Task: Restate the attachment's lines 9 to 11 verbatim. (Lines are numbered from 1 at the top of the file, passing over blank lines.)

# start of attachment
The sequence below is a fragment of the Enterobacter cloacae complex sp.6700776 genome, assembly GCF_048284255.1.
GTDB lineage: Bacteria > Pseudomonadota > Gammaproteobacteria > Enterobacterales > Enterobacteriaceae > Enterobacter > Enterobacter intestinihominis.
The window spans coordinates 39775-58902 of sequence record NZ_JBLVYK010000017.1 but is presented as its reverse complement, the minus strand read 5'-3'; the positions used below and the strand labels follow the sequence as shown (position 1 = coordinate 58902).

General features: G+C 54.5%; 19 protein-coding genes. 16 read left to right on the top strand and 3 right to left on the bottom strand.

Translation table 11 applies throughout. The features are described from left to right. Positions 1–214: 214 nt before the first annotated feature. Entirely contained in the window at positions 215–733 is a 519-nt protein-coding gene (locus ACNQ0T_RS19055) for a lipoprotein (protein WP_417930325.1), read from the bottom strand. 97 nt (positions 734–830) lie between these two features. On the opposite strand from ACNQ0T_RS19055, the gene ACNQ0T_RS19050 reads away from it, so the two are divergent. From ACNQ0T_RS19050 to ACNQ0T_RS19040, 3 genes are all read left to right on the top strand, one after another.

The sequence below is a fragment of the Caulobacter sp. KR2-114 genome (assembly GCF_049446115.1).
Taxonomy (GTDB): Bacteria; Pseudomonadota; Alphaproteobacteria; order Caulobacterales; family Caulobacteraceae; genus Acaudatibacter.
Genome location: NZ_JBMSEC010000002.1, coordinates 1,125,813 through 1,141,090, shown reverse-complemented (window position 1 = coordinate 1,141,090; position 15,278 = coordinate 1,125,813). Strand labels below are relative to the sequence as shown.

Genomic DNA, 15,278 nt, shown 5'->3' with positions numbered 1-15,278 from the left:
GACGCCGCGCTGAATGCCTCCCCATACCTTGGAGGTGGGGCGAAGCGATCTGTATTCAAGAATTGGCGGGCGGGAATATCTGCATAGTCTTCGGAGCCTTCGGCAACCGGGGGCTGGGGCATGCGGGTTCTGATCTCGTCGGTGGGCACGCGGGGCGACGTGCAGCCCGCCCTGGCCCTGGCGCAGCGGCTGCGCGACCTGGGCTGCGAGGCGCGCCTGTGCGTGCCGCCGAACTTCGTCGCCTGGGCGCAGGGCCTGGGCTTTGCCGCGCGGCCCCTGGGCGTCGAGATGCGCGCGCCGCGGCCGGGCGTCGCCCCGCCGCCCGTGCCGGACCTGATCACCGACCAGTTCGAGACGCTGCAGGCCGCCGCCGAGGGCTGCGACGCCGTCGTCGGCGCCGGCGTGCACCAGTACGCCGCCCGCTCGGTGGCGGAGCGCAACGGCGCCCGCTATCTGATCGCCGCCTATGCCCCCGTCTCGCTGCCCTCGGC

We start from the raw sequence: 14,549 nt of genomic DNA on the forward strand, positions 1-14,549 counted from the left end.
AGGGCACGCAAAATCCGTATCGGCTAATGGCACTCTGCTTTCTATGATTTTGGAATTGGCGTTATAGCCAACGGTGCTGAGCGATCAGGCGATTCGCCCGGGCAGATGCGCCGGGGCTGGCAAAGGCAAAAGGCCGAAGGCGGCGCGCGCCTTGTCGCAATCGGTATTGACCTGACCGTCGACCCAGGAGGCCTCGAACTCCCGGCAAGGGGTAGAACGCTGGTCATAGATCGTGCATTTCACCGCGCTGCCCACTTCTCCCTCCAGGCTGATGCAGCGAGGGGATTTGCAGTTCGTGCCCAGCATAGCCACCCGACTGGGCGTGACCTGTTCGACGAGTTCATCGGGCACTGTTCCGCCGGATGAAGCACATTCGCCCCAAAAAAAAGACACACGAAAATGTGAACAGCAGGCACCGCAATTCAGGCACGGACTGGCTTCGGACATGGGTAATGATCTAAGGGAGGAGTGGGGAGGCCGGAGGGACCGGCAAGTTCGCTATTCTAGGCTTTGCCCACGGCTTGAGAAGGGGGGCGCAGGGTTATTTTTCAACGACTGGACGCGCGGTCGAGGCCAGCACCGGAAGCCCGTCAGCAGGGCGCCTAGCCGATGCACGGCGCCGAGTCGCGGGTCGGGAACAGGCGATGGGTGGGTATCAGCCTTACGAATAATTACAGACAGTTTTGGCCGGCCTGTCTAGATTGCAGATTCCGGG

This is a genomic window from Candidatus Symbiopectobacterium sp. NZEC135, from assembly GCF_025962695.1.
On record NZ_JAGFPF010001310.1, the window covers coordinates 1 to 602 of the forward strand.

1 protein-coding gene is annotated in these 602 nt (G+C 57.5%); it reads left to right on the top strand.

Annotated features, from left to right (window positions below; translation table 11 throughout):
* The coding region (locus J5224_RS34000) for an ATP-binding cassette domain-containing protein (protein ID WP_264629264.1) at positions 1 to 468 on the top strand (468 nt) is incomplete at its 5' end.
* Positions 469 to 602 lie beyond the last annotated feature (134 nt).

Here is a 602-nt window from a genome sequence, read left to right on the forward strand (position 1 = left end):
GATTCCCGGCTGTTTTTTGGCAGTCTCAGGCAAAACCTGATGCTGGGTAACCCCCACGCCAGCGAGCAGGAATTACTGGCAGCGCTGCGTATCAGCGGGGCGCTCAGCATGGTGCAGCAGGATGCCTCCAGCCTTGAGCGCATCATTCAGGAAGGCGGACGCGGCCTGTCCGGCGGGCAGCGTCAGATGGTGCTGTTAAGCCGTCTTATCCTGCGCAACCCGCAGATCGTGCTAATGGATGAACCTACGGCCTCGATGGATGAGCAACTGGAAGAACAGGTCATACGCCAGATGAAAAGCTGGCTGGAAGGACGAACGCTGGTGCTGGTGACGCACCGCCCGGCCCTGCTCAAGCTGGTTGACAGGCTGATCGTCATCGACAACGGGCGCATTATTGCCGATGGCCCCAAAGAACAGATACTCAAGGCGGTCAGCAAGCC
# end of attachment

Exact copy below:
Genomic DNA, 15,278 nt, shown 5'->3' with positions numbered 1-15,278 from the left:
GACGCCGCGCTGAATGCCTCCCCATACCTTGGAGGTGGGGCGAAGCGATCTGTATTCAAGAATTGGCGGGCGGGAATATCTGCATAGTCTTCGGAGCCTTCGGCAACCGGGGGCTGGGGCATGCGGGTTCTGATCTCGTCGGTGGGCACGCGGGGCGACGTGCAGCCCGCCCTGGCCCTGGCGCAGCGGCTGCGCGACCTGGGCTGCGAGGCGCGCCTGTGCGTGCCGCCGAACTTCGTCGCCTGGGCGCAGGGCCTGGGCTTTGCCGCGCGGCCCCTGGGCGTCGAGATGCGCGCGCCGCGGCCGGGCGTCGCCCCGCCGCCCGTGCCGGACCTGATCACCGACCAGTTCGAGACGCTGCAGGCCGCCGCCGAGGGCTGCGACGCCGTCGTCGGCGCCGGCGTGCACCAGTACGCCGCCCGCTCGGTGGCGGAGCGCAACGGCGCCCGCTATCTGATCGCCGCCTATGCCCCCGTCTCGCTGCCCTCGGC

We start from the raw sequence: 14,549 nt of genomic DNA on the forward strand, positions 1-14,549 counted from the left end.